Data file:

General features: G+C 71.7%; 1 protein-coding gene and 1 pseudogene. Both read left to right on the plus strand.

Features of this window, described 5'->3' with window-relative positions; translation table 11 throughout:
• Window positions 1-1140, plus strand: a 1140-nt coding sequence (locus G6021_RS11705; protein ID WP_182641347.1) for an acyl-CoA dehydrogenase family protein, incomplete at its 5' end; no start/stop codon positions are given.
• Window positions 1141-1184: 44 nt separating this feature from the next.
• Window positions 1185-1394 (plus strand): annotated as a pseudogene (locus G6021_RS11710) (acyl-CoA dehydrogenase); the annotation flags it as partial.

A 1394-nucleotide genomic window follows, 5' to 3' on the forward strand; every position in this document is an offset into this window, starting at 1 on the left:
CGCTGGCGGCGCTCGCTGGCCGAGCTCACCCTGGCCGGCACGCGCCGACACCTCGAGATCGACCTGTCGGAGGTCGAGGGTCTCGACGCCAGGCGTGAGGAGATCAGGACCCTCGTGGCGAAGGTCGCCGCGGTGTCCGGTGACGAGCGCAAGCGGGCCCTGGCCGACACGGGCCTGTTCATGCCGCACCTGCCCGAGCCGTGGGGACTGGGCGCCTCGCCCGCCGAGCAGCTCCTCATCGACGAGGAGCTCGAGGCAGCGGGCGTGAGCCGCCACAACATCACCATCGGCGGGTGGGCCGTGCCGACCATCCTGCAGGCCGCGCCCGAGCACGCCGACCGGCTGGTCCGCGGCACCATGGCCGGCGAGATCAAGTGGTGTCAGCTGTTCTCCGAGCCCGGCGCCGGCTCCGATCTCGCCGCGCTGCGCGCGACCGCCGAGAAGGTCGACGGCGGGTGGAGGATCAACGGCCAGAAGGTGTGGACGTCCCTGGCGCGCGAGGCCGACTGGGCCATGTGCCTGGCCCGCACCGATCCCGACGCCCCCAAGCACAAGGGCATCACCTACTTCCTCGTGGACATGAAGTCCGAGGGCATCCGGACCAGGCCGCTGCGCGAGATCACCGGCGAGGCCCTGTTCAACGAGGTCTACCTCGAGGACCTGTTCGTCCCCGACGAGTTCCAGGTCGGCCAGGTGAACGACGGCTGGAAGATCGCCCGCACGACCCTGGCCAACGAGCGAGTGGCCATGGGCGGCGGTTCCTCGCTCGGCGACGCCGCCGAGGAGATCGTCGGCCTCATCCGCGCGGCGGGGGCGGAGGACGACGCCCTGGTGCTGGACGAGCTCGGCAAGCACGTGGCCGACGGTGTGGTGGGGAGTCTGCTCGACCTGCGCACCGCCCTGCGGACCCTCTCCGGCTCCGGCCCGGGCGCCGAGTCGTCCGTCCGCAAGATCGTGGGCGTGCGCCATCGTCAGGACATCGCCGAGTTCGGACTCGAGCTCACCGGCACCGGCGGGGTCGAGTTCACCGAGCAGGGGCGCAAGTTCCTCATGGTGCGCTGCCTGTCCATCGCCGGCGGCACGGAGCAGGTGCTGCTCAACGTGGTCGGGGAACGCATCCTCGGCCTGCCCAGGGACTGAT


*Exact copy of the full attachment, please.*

General features: G+C 71.7%; 1 protein-coding gene and 1 pseudogene. Both read left to right on the plus strand.

Features of this window, described 5'->3' with window-relative positions; translation table 11 throughout:
• Window positions 1-1140, plus strand: a 1140-nt coding sequence (locus G6021_RS11705; protein ID WP_182641347.1) for an acyl-CoA dehydrogenase family protein, incomplete at its 5' end; no start/stop codon positions are given.
• Window positions 1141-1184: 44 nt separating this feature from the next.
• Window positions 1185-1394 (plus strand): annotated as a pseudogene (locus G6021_RS11710) (acyl-CoA dehydrogenase); the annotation flags it as partial.

A 1394-nucleotide genomic window follows, 5' to 3' on the forward strand; every position in this document is an offset into this window, starting at 1 on the left:
CGCTGGCGGCGCTCGCTGGCCGAGCTCACCCTGGCCGGCACGCGCCGACACCTCGAGATCGACCTGTCGGAGGTCGAGGGTCTCGACGCCAGGCGTGAGGAGATCAGGACCCTCGTGGCGAAGGTCGCCGCGGTGTCCGGTGACGAGCGCAAGCGGGCCCTGGCCGACACGGGCCTGTTCATGCCGCACCTGCCCGAGCCGTGGGGACTGGGCGCCTCGCCCGCCGAGCAGCTCCTCATCGACGAGGAGCTCGAGGCAGCGGGCGTGAGCCGCCACAACATCACCATCGGCGGGTGGGCCGTGCCGACCATCCTGCAGGCCGCGCCCGAGCACGCCGACCGGCTGGTCCGCGGCACCATGGCCGGCGAGATCAAGTGGTGTCAGCTGTTCTCCGAGCCCGGCGCCGGCTCCGATCTCGCCGCGCTGCGCGCGACCGCCGAGAAGGTCGACGGCGGGTGGAGGATCAACGGCCAGAAGGTGTGGACGTCCCTGGCGCGCGAGGCCGACTGGGCCATGTGCCTGGCCCGCACCGATCCCGACGCCCCCAAGCACAAGGGCATCACCTACTTCCTCGTGGACATGAAGTCCGAGGGCATCCGGACCAGGCCGCTGCGCGAGATCACCGGCGAGGCCCTGTTCAACGAGGTCTACCTCGAGGACCTGTTCGTCCCCGACGAGTTCCAGGTCGGCCAGGTGAACGACGGCTGGAAGATCGCCCGCACGACCCTGGCCAACGAGCGAGTGGCCATGGGCGGCGGTTCCTCGCTCGGCGACGCCGCCGAGGAGATCGTCGGCCTCATCCGCGCGGCGGGGGCGGAGGACGACGCCCTGGTGCTGGACGAGCTCGGCAAGCACGTGGCCGACGGTGTGGTGGGGAGTCTGCTCGACCTGCGCACCGCCCTGCGGACCCTCTCCGGCTCCGGCCCGGGCGCCGAGTCGTCCGTCCGCAAGATCGTGGGCGTGCGCCATCGTCAGGACATCGCCGAGTTCGGACTCGAGCTCACCGGCACCGGCGGGGTCGAGTTCACCGAGCAGGGGCGCAAGTTCCTCATGGTGCGCTGCCTGTCCATCGCCGGCGGCACGGAGCAGGTGCTGCTCAACGTGGTCGGGGAACGCATCCTCGGCCTGCCCAGGGACTGAT